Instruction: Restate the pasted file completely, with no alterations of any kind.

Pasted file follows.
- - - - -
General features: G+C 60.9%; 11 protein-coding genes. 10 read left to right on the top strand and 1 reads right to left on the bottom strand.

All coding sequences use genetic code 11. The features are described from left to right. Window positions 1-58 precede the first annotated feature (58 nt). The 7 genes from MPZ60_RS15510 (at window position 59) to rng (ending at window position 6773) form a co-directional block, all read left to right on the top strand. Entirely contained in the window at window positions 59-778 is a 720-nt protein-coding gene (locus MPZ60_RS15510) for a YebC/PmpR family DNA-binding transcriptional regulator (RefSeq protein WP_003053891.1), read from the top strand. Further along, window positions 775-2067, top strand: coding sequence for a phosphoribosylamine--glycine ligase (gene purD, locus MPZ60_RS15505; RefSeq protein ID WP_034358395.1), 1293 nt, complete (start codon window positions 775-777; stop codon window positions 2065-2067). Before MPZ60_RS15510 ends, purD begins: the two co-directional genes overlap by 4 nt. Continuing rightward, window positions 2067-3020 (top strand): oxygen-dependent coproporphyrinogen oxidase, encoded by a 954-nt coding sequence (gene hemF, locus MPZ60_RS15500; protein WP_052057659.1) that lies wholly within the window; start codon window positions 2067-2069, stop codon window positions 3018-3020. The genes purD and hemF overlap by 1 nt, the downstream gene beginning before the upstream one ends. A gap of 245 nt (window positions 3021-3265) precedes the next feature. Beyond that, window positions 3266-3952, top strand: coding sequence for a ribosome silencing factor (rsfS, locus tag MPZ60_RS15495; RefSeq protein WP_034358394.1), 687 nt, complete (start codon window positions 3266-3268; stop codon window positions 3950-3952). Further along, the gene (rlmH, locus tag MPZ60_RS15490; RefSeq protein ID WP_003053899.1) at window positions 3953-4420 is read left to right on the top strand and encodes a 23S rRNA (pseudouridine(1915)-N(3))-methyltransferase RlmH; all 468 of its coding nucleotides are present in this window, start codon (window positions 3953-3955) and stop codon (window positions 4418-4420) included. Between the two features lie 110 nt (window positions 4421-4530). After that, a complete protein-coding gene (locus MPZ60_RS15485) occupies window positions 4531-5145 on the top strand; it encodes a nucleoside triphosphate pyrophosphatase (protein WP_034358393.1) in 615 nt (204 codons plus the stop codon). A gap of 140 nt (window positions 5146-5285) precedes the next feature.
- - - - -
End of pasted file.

General features: G+C 60.9%; 11 protein-coding genes. 10 read left to right on the top strand and 1 reads right to left on the bottom strand.

All coding sequences use genetic code 11. The features are described from left to right. Window positions 1-58 precede the first annotated feature (58 nt). The 7 genes from MPZ60_RS15510 (at window position 59) to rng (ending at window position 6773) form a co-directional block, all read left to right on the top strand. Entirely contained in the window at window positions 59-778 is a 720-nt protein-coding gene (locus MPZ60_RS15510) for a YebC/PmpR family DNA-binding transcriptional regulator (RefSeq protein WP_003053891.1), read from the top strand. Further along, window positions 775-2067, top strand: coding sequence for a phosphoribosylamine--glycine ligase (gene purD, locus MPZ60_RS15505; RefSeq protein ID WP_034358395.1), 1293 nt, complete (start codon window positions 775-777; stop codon window positions 2065-2067). Before MPZ60_RS15510 ends, purD begins: the two co-directional genes overlap by 4 nt. Continuing rightward, window positions 2067-3020 (top strand): oxygen-dependent coproporphyrinogen oxidase, encoded by a 954-nt coding sequence (gene hemF, locus MPZ60_RS15500; protein WP_052057659.1) that lies wholly within the window; start codon window positions 2067-2069, stop codon window positions 3018-3020. The genes purD and hemF overlap by 1 nt, the downstream gene beginning before the upstream one ends. A gap of 245 nt (window positions 3021-3265) precedes the next feature. Beyond that, window positions 3266-3952, top strand: coding sequence for a ribosome silencing factor (rsfS, locus tag MPZ60_RS15495; RefSeq protein WP_034358394.1), 687 nt, complete (start codon window positions 3266-3268; stop codon window positions 3950-3952). Further along, the gene (rlmH, locus tag MPZ60_RS15490; RefSeq protein ID WP_003053899.1) at window positions 3953-4420 is read left to right on the top strand and encodes a 23S rRNA (pseudouridine(1915)-N(3))-methyltransferase RlmH; all 468 of its coding nucleotides are present in this window, start codon (window positions 3953-3955) and stop codon (window positions 4418-4420) included. Between the two features lie 110 nt (window positions 4421-4530). After that, a complete protein-coding gene (locus MPZ60_RS15485) occupies window positions 4531-5145 on the top strand; it encodes a nucleoside triphosphate pyrophosphatase (protein WP_034358393.1) in 615 nt (204 codons plus the stop codon). A gap of 140 nt (window positions 5146-5285) precedes the next feature.